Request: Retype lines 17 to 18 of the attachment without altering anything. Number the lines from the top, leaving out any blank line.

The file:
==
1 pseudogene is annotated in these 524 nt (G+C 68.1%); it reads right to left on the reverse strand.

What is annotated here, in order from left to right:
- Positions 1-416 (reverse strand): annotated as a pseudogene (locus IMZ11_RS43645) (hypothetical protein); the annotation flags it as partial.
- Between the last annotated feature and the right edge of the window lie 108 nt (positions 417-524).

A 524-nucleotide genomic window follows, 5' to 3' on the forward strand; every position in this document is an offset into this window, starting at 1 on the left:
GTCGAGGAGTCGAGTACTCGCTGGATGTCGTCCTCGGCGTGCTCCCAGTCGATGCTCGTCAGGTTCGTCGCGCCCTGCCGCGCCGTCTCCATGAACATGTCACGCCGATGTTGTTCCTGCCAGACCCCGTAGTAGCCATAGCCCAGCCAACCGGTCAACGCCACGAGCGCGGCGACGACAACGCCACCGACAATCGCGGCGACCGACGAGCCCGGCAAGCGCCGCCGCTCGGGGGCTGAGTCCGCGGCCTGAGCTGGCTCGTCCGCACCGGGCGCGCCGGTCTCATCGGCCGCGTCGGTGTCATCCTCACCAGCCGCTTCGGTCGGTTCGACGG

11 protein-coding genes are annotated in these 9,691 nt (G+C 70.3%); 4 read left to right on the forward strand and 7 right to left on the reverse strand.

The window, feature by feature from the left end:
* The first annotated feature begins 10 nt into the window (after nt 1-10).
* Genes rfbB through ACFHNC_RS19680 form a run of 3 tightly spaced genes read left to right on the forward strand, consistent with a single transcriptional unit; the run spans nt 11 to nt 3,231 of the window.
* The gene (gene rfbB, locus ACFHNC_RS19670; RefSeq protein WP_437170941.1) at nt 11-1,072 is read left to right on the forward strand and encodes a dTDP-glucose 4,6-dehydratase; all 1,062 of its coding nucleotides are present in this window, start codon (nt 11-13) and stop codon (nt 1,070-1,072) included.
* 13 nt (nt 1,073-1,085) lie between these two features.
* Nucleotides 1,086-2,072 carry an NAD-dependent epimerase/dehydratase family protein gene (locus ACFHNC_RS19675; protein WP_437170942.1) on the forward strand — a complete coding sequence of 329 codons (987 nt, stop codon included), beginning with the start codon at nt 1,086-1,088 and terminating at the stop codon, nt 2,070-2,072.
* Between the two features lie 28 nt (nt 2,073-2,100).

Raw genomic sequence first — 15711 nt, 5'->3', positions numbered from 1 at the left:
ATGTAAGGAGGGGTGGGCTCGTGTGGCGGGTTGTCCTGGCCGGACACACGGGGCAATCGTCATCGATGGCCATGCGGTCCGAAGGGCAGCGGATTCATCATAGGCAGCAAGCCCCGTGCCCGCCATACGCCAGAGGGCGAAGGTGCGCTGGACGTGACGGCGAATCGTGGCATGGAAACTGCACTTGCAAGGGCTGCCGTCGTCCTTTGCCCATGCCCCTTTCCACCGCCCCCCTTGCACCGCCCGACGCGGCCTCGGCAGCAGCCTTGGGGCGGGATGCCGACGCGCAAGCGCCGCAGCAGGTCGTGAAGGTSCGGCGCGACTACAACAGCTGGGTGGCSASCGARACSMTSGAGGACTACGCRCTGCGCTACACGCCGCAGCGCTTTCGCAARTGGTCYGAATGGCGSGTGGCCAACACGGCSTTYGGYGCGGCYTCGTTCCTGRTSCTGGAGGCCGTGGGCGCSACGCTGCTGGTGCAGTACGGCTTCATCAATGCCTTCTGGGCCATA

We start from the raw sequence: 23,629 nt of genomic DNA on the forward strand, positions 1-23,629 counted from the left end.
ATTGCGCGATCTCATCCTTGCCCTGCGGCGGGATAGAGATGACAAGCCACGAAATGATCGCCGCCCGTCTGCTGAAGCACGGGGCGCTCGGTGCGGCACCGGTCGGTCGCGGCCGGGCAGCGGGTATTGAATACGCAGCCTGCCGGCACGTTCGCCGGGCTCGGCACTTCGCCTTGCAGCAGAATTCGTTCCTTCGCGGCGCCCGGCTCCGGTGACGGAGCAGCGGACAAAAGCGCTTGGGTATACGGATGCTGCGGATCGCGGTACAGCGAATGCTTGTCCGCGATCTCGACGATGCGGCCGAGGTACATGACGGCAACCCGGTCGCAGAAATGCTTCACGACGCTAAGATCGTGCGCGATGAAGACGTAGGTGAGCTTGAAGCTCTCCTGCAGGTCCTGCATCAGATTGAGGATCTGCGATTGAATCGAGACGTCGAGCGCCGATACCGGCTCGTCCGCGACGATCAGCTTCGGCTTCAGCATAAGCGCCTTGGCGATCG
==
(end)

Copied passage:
We start from the raw sequence: 23,629 nt of genomic DNA on the forward strand, positions 1-23,629 counted from the left end.
ATTGCGCGATCTCATCCTTGCCCTGCGGCGGGATAGAGATGACAAGCCACGAAATGATCGCCGCCCGTCTGCTGAAGCACGGGGCGCTCGGTGCGGCACCGGTCGGTCGCGGCCGGGCAGCGGGTATTGAATACGCAGCCTGCCGGCACGTTCGCCGGGCTCGGCACTTCGCCTTGCAGCAGAATTCGTTCCTTCGCGGCGCCCGGCTCCGGTGACGGAGCAGCGGACAAAAGCGCTTGGGTATACGGATGCTGCGGATCGCGGTACAGCGAATGCTTGTCCGCGATCTCGACGATGCGGCCGAGGTACATGACGGCAACCCGGTCGCAGAAATGCTTCACGACGCTAAGATCGTGCGCGATGAAGACGTAGGTGAGCTTGAAGCTCTCCTGCAGGTCCTGCATCAGATTGAGGATCTGCGATTGAATCGAGACGTCGAGCGCCGATACCGGCTCGTCCGCGACGATCAGCTTCGGCTTCAGCATAAGCGCCTTGGCGATCG